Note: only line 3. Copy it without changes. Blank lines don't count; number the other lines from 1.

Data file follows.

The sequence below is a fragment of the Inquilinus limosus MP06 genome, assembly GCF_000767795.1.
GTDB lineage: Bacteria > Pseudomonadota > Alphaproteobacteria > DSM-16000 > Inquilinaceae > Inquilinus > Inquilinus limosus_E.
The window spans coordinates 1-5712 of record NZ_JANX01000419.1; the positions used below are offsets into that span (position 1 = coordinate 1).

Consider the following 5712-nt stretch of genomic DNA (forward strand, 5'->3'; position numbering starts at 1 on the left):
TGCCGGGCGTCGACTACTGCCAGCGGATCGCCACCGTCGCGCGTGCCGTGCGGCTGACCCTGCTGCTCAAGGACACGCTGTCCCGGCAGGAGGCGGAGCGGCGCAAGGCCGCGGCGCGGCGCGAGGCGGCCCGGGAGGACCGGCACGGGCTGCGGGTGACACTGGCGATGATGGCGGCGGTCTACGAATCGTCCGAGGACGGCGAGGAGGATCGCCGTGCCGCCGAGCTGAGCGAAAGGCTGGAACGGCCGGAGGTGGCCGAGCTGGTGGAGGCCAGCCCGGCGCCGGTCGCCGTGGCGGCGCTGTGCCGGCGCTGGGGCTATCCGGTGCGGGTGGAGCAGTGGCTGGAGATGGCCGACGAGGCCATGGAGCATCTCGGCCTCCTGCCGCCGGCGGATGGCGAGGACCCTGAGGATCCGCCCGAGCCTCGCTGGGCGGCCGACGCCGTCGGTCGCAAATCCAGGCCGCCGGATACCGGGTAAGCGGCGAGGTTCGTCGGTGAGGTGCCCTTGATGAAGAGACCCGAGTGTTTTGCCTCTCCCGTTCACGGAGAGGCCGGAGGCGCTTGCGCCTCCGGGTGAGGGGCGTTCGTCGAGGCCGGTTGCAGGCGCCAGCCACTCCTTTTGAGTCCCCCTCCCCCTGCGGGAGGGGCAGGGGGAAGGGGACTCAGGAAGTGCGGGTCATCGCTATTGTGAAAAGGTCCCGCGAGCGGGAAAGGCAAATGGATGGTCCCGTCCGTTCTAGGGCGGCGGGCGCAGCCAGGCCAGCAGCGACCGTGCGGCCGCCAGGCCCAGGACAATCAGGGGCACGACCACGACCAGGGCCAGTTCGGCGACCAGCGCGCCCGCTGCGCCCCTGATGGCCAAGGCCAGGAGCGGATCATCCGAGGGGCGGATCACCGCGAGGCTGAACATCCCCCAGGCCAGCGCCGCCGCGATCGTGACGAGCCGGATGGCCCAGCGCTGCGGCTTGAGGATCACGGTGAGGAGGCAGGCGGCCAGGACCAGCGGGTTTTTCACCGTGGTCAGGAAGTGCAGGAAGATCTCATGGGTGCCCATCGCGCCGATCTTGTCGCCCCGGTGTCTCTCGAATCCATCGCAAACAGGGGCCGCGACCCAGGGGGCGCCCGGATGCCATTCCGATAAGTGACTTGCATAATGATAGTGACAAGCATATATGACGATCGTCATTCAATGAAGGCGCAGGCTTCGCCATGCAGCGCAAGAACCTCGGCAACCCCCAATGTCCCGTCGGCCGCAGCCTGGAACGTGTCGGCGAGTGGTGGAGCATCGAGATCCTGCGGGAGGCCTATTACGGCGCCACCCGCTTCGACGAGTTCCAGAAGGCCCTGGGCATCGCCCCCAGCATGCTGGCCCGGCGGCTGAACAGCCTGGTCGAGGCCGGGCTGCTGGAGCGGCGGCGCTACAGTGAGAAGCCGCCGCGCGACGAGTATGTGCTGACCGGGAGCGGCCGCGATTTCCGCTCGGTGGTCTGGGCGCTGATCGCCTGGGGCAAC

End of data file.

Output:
The window spans coordinates 1-5712 of record NZ_JANX01000419.1; the positions used below are offsets into that span (position 1 = coordinate 1).